They protect. They herd. They warn. A good farm dog is priceless to keep your livestock happy and healthy. But how can you ensure your herding or livestock guardian dog’s safety, especially as they roam your acreage, encounter large predators or work near dangerous machinery?

Keep your farms dogs safe with these five strategies.

Know Your Region’s Predators

Are you dealing with fishers or feral hogs? Understanding the predators in your own backyard will help keep your livestock and farm dogs safe. Livestock guardian dogs — being big, fearless and strong — are bred to protect. But if they’re likely to face large predators or packs, it’s smart to have at least two guard dogs working together. You might also want to install noise and light devices that can deter predators.


Stay Up-to-Date on Vaccinations

Like all companion animals, farm dogs should receive regular vaccinations to stay healthy. The American Animal Hospital Association recommends distemper, adenovirus, parvovirus, parainfluenza and rabies vaccines for all dogs. Depending on where you live, you may want to vaccinate your dog to protect against Lyme disease, rattlesnake toxoid and Leptospira. Always talk to your veterinarian about what they recommend for your dog’s lifestyle.

Use Positive Reinforcement Training

Perhaps the best way to keep your dogs on the farm safe is to train them early and well. Teach them basic commands as a pup, rewarding them with treats to reinforce good behavior. Introduce them to your other farm animals slowly before allowing them to bond with the herd. Guarantee they understand gate and fence boundaries and know not to chase equipment or livestock, which can seriously hurt both animals.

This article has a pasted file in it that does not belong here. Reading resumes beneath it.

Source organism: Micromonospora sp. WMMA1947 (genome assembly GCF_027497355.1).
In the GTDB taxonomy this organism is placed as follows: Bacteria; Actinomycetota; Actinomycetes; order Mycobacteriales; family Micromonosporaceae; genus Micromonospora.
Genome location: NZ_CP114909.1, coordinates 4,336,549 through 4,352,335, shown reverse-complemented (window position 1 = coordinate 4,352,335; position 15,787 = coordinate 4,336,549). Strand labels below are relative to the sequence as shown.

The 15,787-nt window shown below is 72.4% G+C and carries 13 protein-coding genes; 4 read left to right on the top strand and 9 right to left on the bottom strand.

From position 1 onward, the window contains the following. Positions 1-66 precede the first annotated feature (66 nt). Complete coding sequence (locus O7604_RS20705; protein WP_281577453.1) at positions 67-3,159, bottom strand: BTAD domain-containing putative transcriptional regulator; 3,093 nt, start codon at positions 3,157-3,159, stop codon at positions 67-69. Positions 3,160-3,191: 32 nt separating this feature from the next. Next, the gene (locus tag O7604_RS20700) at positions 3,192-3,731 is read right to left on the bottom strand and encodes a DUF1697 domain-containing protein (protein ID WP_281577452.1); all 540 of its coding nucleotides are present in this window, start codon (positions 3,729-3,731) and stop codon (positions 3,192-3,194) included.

Help Prevent Accidental Death

Livestock guardian dogs face a serious risk of injury or death. As they roam, they’re more likely to be hit by cars, accidentally shot or killed by predators. So how do you keep a farm dog from roaming, especially when it’s in their nature? First, look into dogs that are more likely to guard livestock closely, like the Spanish or Pyrenean mastiff. Also consider boundary training your dog and/or erecting a no-climb fence at least 6 feet tall.

Provide Care During Extreme Weather

Barn and farm dogs need additional attention during heat spells or extreme cold, snow and rain. During heat waves, provide plenty of clean water and shade and watch for signs of hyperthermia: excessive panting, drooling and restlessness. In the winter, dogs should have access to an insulated or wooden doghouse with dry, thick bedding and clean water.

Protect Your Dogs on the Farm

Your herding and guardian dogs are an investment, just like your livestock, equipment and barn. Your local Farm Bureau agent can help you plan for your farm’s future with the right coverage today. For more information, visit